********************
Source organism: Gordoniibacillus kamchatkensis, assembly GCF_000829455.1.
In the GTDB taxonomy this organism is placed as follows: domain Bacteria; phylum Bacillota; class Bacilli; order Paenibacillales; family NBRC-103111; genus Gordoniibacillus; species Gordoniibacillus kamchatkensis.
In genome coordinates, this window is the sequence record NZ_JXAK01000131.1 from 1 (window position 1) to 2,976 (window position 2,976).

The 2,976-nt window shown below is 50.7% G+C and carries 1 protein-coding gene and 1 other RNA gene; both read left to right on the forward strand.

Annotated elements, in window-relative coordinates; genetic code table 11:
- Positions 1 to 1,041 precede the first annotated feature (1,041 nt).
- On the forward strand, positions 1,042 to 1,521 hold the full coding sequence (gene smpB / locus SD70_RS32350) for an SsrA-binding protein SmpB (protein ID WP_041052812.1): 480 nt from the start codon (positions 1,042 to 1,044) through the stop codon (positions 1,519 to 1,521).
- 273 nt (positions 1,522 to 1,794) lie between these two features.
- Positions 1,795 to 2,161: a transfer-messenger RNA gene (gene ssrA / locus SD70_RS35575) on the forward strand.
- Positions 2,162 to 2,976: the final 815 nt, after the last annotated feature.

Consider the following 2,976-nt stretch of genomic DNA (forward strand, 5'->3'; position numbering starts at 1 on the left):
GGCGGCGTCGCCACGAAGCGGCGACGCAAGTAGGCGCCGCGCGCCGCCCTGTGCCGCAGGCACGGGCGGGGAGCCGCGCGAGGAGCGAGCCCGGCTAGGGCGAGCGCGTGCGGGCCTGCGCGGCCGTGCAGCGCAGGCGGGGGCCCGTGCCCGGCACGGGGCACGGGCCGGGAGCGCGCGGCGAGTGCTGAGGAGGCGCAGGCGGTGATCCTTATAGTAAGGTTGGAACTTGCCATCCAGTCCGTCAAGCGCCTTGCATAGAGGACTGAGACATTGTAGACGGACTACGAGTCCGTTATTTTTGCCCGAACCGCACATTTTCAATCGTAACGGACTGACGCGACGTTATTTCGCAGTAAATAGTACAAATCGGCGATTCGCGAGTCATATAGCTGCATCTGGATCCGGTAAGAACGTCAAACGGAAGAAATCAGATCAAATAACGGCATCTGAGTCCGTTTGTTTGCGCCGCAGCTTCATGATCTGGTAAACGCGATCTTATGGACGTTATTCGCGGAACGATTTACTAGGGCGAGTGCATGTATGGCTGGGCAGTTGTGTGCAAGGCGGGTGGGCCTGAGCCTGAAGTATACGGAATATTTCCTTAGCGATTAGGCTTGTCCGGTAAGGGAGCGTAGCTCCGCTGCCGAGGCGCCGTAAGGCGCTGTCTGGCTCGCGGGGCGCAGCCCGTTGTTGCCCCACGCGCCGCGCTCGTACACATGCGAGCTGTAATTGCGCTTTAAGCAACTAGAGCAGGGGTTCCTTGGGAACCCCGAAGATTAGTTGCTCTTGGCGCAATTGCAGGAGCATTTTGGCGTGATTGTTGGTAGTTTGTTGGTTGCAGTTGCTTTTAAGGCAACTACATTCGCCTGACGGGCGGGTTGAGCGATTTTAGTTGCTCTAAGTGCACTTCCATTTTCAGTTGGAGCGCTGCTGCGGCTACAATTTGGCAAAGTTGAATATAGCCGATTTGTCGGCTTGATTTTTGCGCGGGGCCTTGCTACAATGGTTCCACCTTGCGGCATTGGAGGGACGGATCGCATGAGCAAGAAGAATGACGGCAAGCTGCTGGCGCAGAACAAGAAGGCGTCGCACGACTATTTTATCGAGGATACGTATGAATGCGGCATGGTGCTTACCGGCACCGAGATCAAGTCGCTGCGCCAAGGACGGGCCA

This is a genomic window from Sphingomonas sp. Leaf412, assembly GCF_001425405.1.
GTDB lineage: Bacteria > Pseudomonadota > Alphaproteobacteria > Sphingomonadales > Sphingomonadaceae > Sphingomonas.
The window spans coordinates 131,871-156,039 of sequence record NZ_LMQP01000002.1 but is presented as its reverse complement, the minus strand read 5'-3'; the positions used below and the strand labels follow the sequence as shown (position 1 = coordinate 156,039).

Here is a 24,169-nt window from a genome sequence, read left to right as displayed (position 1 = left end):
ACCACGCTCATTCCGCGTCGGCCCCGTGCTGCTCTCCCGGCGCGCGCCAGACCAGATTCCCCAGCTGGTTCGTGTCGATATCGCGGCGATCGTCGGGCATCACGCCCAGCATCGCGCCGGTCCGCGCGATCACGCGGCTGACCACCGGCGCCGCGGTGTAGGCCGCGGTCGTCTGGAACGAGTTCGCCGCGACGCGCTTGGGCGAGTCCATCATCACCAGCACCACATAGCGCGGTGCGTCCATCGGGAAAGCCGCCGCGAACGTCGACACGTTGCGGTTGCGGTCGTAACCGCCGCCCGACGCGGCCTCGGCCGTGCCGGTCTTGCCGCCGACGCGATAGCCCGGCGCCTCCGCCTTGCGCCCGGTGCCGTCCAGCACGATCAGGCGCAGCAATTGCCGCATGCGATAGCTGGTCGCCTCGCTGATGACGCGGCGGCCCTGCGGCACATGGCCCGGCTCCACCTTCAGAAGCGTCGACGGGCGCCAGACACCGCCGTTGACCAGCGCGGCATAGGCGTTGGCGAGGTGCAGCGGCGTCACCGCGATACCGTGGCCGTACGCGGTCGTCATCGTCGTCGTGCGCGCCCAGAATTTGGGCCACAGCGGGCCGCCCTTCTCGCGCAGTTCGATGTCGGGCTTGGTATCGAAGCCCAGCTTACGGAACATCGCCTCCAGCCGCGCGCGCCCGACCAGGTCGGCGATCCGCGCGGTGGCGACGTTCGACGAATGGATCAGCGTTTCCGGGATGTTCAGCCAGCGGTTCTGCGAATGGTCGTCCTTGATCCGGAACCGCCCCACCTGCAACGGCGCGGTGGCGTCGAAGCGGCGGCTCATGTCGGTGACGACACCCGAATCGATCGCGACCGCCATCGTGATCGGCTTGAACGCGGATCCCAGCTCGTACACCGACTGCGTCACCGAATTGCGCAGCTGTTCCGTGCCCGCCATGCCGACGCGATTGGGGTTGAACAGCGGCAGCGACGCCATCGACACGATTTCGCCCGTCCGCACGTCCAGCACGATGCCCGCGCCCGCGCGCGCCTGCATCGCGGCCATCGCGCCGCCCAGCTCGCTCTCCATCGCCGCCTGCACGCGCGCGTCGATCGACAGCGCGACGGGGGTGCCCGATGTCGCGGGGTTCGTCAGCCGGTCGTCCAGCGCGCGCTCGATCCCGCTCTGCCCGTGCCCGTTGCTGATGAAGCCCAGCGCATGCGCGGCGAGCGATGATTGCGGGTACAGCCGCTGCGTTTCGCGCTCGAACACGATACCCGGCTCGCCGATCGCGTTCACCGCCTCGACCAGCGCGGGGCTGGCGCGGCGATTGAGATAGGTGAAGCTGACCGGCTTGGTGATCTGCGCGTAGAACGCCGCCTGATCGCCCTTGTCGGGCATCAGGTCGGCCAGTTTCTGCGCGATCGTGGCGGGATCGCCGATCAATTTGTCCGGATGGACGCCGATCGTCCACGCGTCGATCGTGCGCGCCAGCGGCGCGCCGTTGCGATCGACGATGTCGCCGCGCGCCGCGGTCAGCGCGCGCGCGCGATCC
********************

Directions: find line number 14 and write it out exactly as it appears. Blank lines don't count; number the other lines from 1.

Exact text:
GTDB lineage: Bacteria > Pseudomonadota > Alphaproteobacteria > Sphingomonadales > Sphingomonadaceae > Sphingomonas.